States where healthcare facilities received contaminated lots of steroids (C) CDC

This post was originally published at Mind the Science Gap on Oct. 25, 2012.

As of 4:30 PM on October 24th, 24 deaths have been reported due to a multi-state outbreak of fungal meningitis (swelling of the membranes of the brain or spine caused by a fungal infection). It is believed that the culprit is contaminated steroids, specifically methylprednisolone acetate, an injectable steroid to treat back and joint pain. While investigation of the causes of this outbreak is ongoing, specific lots of steroids made by the New England Compounding Company (NECC) have been pulled from use. NECC has since voluntarily ceased operations, recalled all products, and surrendered its pharmacy license.

What is Causing the Outbreak?

The primary causative organism is Exserohilum rostratum, a fungus typically found on plants and in the soil. It rarely causes disease in humans, and usually when it does infect humans it results in skin or sinus infections. This has made it difficult to provide precise information on when to expect symptoms to occur; the data are not available on fungal meningitis caused by E. rostratum. Continue reading

Of Mice and Cancer: How a relative of smallpox might help cure breast cancer

Vaccinia Virus, Source: Wikimedia Commons

Vaccinia Virus, Source: Wikimedia Commons

This post was originally published at Mind the Science Gap on Oct. 18, 2012.

Just in time for Breast Cancer Awareness Month, the American College of Surgeons issued a press release with a potentially  life-saving finding. Detailed in the press release are the results of a study recently conducted at Memorial Sloan Kettering Cancer Center (MSKCC) where scientists recently conducted a study in mice and found that a new vaccinia virus (named GLV-1h164) can kill Triple Negative Breast Cancer (TNBC) cells.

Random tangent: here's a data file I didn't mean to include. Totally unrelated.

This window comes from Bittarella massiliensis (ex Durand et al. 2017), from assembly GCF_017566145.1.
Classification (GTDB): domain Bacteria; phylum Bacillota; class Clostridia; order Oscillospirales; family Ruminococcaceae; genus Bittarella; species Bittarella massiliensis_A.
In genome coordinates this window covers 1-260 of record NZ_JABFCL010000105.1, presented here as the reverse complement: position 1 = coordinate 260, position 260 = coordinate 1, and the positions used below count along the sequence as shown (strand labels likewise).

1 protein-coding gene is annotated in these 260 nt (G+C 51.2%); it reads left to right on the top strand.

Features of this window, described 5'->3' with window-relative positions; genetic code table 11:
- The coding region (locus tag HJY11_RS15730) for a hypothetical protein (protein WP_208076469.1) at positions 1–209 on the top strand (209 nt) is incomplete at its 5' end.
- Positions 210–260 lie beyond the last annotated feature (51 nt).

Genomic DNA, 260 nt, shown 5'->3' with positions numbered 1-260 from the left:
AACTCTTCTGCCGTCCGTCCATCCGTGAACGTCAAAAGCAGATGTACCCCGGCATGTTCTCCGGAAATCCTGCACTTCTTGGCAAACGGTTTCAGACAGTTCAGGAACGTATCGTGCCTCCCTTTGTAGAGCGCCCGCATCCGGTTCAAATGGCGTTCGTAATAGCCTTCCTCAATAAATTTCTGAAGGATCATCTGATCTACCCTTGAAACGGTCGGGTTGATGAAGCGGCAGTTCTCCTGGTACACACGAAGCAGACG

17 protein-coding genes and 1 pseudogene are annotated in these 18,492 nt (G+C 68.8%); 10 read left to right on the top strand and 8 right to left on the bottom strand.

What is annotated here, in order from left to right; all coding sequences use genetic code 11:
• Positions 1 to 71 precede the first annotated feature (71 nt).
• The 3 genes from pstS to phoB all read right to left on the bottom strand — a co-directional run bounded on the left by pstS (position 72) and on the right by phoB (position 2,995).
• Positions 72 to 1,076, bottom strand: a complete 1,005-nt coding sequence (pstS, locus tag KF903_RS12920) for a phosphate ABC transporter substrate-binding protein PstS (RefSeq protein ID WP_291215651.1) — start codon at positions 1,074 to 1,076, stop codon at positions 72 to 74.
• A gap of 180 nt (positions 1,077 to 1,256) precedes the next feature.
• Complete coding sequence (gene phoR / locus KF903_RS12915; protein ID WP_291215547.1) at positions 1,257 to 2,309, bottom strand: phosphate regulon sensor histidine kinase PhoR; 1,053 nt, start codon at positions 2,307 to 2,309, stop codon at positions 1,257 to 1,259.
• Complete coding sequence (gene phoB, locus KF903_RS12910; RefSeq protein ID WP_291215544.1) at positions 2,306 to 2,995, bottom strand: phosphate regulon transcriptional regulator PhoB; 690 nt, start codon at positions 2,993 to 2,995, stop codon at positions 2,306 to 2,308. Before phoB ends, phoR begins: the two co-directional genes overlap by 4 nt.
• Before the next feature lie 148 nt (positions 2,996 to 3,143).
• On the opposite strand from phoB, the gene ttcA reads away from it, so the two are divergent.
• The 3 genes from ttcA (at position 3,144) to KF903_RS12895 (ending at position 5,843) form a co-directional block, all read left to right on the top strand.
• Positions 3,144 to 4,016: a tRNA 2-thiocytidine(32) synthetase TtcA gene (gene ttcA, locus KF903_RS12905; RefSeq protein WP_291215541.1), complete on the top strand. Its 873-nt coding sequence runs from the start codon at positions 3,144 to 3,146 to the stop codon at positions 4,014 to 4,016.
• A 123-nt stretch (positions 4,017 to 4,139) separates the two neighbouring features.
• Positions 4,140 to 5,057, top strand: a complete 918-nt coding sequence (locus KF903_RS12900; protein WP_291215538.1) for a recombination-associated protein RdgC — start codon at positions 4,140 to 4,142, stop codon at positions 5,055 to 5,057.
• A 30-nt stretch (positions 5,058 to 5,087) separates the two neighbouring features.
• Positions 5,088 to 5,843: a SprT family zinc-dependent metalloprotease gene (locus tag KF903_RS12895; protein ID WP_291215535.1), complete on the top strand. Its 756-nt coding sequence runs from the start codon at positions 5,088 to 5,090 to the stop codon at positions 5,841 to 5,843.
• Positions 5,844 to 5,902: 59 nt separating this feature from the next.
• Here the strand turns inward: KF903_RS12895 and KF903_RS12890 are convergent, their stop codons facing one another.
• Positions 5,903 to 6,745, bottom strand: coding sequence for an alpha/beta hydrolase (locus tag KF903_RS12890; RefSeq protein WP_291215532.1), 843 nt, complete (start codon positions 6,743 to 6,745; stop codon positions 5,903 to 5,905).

Vaccinia is a poxvirus, and it is in the same family as smallpox and monkeypox. In fact, vaccinia is the virus used in the smallpox vaccine. The virus in this study works by preventing the tumor from recruiting blood vessels (angiogenesis), a crucial step in cancer spreading. If a tumor can’t recruit blood vessels, then it can’t receive oxygen and nutrients from the blood. This virus effectively starves the tumor.

The Triple Negative of TNBC refers to breast cancers that do not express genes (a process where information from genes is turned into an actual product like a protein) for:

  1. Estrogen receptors – The status of these receptors determines a tumor’s susceptibility to hormonal chemotherapy drugs like tamoxifen. If receptors are present, hormonal treatments can be used in treatment.
  2. Progesterone Receptors – Like estrogen receptors, presence of these receptors indicates a tumor’s susceptibility to hormonal treatments
  3. Human Epidermal Growth Factor Receptor 2 or HER2 – A common target for cancer treatments, since HER2 overexpression leads to aggressive cancers Continue reading

Eastern Equine Encephalitis: The Mosquito that bit the Snake

A Copperhead. (C) Greg Hul, Flickr Creative Commons

This post was originally published at Mind the Science Gap on Oct. 11, 2012. This post was also cross-posted at Aetiology on Oct. 17, 2012.

Last week a new study regarding Eastern Equine Encephalitis (EEE) was published online (Bingham EEE is a mosquito-borne virus that can cause serious, and sometimes deadly, disease in humans and equines. In warmer parts of North America, the virus is spread year-round, but in areas where mosquitoes get killed off in the winter it has been something of a mystery as to how the virus makes it from year to year. Humans and equines are both dead-end hosts, which means that a mosquito can not be infected from biting an infected person or horse. Researchers in Alabama found that wild snakes in the Tuskegee National Forest were positive for  Eastern Equine Encephalitis virus (EEEV), which could explain how EEE was maintained after the first frosts killed off infected mosquitoes. Essentially, what would happen is that an infected mosquito bites a snake, probably during the summer or early fall, and the snake harbors the virus in its blood during the winter. Then, in the spring, an uninfected mosquito (which overwinters as a larva) bites the snake and acquires the virus. This now-infected mosquito can bite a horse or a human, who can then get sick. (I’m sensing a Chad Gadya theme here. Just me? Ok…) Continue reading